until Abu Dhabi Autonomous Racing League


Button eighth on NASCAR grid, but he’s not the top guest star

by Matt Beer
4 min read

until Abu Dhabi Autonomous Racing League

Jenson Button will start eighth for NASCAR’s first ever street race in Chicago on Sunday – but the 2009 Formula 1 world champion’s performance wasn’t quite as impressive as fellow guest star Shane van Gisbergen’s effort, as the triple Supercars champion claimed third on the grid.

Button had predicted that he would be at less of a disadvantage to the Cup Series regulars in Chicago than on his debut at Austin in March given he at least had substantial street track experience, but still felt his rivals’ greater series and stock car experience would outweigh that considerably.

He also suggested that the longer braking distances in stock cars might actually make the new Chicago street course tougher to drive on a flying lap than Monaco and Singapore had been in F1.

Chicago is Button’s second of three 2023 outings in a Rick Ware Racing Ford run in collaboration with Stewart-Haas Racing, while van Gisbergen is making his Cup debut in the Trackhouse Project91 Chevrolet that Kimi Raikkonen has used for his 2022 and ’23 NASCAR exploits.

In the sole practice session that ran immediately before qualifying, the two guest drivers looked like they might upstage the Cup regulars to a spectacular degree – van Gisbergen actually topping that 50-minute session and Button going third quickest despite feeling initially that he was well off the pace.

When it counted in qualifying, the full-time drivers’ greatest experience of maximising a flying lap showed, though Button and van Gisbergen both made it through their groups into the top-10 shootout for pole.

Button’s path was smoother – he was fourth in an uneventful group A, while van Gisbergen had to squeeze a lap in between one red flag for Chase Elliott crashing and another for Kevin Harvick crashing, but that lap was good enough for second behind Denny Hamlin (below).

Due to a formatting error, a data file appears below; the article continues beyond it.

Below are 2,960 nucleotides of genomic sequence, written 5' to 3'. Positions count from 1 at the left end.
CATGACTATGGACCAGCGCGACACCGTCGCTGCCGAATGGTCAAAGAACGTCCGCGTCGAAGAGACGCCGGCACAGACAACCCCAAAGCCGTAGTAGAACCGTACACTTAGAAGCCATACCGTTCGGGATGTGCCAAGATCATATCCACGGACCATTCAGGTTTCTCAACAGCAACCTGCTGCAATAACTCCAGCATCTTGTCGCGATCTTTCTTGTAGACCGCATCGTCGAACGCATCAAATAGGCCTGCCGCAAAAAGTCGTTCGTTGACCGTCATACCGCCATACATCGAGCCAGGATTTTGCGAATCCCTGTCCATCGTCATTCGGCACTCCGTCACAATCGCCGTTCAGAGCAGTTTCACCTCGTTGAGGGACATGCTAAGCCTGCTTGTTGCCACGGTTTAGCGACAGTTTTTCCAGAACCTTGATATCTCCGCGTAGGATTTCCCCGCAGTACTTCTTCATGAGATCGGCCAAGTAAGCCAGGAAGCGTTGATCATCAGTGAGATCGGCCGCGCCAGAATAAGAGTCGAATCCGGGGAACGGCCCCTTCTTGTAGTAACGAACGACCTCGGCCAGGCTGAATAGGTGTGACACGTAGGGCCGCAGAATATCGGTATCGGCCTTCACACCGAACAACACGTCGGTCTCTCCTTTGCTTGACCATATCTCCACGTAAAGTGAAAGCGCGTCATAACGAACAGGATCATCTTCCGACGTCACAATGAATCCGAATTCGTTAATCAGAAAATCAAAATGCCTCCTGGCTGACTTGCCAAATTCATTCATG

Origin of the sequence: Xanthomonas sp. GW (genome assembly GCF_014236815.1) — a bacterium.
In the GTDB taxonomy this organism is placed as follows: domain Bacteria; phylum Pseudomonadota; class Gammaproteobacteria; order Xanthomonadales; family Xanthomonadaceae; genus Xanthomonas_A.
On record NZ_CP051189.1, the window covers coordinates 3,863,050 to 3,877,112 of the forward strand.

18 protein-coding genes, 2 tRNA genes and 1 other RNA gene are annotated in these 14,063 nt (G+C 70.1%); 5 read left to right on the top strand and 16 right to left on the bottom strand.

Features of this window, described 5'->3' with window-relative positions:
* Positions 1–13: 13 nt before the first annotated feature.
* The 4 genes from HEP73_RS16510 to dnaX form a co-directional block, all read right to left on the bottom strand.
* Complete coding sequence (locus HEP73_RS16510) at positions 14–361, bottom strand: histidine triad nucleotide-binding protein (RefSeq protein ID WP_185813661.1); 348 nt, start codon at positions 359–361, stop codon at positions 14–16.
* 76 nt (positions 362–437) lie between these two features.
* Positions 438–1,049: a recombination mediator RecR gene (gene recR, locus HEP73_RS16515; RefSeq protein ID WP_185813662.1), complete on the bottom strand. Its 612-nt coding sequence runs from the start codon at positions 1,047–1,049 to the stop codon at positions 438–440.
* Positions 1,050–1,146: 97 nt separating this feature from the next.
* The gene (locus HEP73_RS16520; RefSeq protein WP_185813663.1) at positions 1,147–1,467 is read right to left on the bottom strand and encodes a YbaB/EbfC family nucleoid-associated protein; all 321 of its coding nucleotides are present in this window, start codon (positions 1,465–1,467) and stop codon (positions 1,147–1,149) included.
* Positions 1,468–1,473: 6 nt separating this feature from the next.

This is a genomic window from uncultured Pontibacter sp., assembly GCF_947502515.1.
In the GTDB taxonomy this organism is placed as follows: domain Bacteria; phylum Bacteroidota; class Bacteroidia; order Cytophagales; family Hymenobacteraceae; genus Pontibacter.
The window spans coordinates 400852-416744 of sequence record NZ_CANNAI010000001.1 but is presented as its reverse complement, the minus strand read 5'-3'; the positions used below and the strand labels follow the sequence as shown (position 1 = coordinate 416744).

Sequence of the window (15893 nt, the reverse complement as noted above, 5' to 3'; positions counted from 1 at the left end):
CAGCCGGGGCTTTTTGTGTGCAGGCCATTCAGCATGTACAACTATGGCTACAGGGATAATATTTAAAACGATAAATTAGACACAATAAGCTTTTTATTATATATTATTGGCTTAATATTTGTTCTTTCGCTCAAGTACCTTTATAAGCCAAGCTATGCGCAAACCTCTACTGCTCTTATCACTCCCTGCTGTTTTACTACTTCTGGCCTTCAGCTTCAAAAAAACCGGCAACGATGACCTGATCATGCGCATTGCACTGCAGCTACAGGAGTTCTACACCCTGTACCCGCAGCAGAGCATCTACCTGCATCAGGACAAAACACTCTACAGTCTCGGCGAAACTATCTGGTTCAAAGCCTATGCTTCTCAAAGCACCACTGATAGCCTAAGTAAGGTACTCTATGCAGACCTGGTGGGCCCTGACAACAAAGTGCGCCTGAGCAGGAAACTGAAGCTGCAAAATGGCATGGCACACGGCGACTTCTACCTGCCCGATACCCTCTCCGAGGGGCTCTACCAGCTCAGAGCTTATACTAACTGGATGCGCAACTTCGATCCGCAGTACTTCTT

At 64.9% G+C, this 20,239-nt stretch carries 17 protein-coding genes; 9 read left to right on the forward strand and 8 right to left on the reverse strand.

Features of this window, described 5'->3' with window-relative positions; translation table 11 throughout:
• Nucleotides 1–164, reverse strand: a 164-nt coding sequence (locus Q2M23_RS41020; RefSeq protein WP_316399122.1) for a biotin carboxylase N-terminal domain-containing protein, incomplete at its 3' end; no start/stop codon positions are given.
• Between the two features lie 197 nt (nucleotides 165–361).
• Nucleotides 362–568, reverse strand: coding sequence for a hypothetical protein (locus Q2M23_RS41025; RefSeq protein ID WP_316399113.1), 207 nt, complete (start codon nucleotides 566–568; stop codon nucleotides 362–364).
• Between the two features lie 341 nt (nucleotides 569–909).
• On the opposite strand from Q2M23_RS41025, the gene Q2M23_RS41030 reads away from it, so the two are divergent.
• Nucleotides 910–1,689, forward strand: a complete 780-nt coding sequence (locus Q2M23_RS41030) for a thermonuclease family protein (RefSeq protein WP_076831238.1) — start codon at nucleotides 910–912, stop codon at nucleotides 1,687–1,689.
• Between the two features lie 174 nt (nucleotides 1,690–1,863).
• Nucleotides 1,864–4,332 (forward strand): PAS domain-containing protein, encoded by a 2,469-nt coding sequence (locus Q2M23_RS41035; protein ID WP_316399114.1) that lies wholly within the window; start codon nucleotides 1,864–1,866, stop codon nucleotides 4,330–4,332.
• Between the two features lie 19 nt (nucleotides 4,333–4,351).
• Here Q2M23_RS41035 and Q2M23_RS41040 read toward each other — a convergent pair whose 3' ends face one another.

Hamlin then took pole ahead of Austin road course winner Tyler Reddick in the final segment, but van Gisbergen was just 0.153s from the top spot in third.

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Button was 1.1s off the pace in eighth in the 38-car field.

He came through a particularly bruising Austin race with an 18th-place finish from 24th on the grid on his Cup debut, and predicted pre-weekend that the racing in Chicago would be “out of this world and exciting” even though it would be relatively tough to overtake by NASCAR standards.

He suggested earlier this week that his race day plan will be to stay out of trouble and be patient.

“You’re definitely going to see different styles of racing here,” said Button of the restarts in particular.

“You have the aggressors, and you are going to have the drivers that sit back and just let it unfold, knowing that there’s going to be another restart anyway at the end of the race.

“I think survival is the main thing. Having a car at the end of the race that’s still working, and everything’s pointing in the right direction.

“If you’re quick enough and right at the front, you’re going to be aggressive from the word go.

“But if you’re in the middle of the pack, you’re going to be trying to stay out of trouble until two thirds of the race is done, and you’re still pointing in the right direction.

“And then you can push on, hopefully to a good result.

“I think we’re all excited about this race. We have no idea how it’s going to go, but I think we have to, as much as we should, be respecting each other more than we probably did at COTA – respecting the track is a big one as well.”

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